I collect a lot of vintage gaming magazines. Some might say it’s just for the nostalgia value, but it’s a little more than that. More about preserving heritage, I think. You see, going through those old magazines, you find all sorts of hidden gems and relics from our past that we so often forget. It’s easy to look at today’s release calendar and know what a blockbuster is, and what isn’t. Call of Duty: Black Ops 3 will ship like 8 million copies. Today, go to a used game shop and look in the bargain bin. You’ll probably find a copy of something like Cyber Sled for PS1, or Road Rash. These titles may seem totally unfamiliar, but they once sold millions of copies. Looking through these magazines, you’re reminded that these seemingly forgettable releases were once important and sold millions of copies. The same may be said of today’s games in 20 years. The industry moves fast.
While browsing through an old copy of GameFan that I picked up from a convention for a mere $0.25, I stumbled across an old forgotten relic that laid the groundwork for today’s modern gaming online infrastructure… X-Band. Created by Catapult Entertainment and distributed by THQ, X-Band was a third party online gaming pass through solution for the Super Nintendo and Sega Genesis. Image in the 90s it was possible to play Primal Rage, Mortal Kombat 3, Super Street Fighter II, Super Mario Kart, Doom, NFL 94, NBA Jam, Killer Instinct, Madden 96, Tetris Attack, and so many other classics online with buddies across the nation on a private online retro gaming network, all via dial-up internet. We’re talking prehistoric America Online days, and this was all possible. The X-Band network was pretty underground, but it was also quite frankly – the shit.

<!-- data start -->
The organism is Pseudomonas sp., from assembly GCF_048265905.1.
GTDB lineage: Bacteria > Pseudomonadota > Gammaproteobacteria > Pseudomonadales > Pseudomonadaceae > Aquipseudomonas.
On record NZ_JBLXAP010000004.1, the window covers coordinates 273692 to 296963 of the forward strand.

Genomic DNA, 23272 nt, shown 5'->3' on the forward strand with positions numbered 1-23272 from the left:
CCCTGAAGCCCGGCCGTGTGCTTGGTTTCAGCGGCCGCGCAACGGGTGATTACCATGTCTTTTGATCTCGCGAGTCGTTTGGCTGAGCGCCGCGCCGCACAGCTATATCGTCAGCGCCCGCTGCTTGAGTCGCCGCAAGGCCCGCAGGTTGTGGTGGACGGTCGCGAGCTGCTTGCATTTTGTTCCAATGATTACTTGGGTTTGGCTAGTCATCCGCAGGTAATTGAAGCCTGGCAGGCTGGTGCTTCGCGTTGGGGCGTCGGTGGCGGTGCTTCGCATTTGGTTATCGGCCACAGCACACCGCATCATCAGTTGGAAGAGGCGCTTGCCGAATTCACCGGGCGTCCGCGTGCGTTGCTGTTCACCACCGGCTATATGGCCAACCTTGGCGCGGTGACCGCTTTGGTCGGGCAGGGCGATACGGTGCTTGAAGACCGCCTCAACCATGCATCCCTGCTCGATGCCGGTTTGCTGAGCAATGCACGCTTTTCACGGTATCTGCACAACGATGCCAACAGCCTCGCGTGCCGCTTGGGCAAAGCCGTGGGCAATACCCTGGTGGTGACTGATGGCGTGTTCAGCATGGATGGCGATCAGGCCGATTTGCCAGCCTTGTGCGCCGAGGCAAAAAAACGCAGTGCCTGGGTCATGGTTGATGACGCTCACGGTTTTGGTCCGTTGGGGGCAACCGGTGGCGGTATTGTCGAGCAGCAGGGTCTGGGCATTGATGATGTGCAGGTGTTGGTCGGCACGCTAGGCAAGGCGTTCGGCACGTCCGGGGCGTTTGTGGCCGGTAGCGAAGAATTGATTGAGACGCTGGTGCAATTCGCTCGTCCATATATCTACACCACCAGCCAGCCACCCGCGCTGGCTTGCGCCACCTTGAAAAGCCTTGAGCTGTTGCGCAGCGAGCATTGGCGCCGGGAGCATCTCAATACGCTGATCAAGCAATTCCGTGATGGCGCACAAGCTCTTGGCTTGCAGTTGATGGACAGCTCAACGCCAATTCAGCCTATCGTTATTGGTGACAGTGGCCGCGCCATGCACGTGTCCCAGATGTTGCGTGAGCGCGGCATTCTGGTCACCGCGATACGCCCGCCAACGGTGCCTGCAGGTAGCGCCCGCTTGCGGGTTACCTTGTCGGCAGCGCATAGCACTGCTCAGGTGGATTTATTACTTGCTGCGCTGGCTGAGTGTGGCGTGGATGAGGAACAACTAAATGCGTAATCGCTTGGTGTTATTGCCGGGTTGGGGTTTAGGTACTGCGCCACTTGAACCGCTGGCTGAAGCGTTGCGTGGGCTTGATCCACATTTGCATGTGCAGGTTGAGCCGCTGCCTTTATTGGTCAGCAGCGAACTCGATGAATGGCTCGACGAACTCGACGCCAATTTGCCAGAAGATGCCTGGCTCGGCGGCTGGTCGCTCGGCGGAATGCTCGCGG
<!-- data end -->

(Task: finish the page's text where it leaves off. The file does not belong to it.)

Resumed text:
While a precious few games were made with the service in mind (such as Super Street Fighter II for Geensis – hence the Wii online version), X-Band usually worked by literally soft-patching existing game ROMS on the fly with online support data to give popular titles online play, then dialing your opponent directly, and serving as a cartridge pass-through to connect you with an opponent across hundreds or thousands of miles. Individual credits could be purchased for online matches for cents on the dollar, or in batches. What we so readily take for granted today was possible in 1994! Built in, you had support for XMAIL, User Profiles (4 per house) with password protection, friend lists, deliciously 90s style avatars, matchmaking, and online ranked leader-boards, with your stats displayed on your profile. You could read basic daily gaming news, read sponsored channel info like MTV News, and even login to Nintendo Power Source to vote on Most Wanted lists and Game of the Year awards.
It’s no wonder that X-Band never broke into the mainstream, and a decade before Xbox Live entered the scene. This stuff was way over the head of your average computer user at the time who still considered Windows 95 to be a bleeding edge tech. Even so, it’s reassuring to know that the world’s first full fledged console gaming online battleground might be making a comeback thanks to the homebrew scene. Work is being done to bring X-Band back to life via emulation, and perhaps even on real hardware. Wouldn’t it be nice to once again be able to play classics like Super Mario Kart online once more?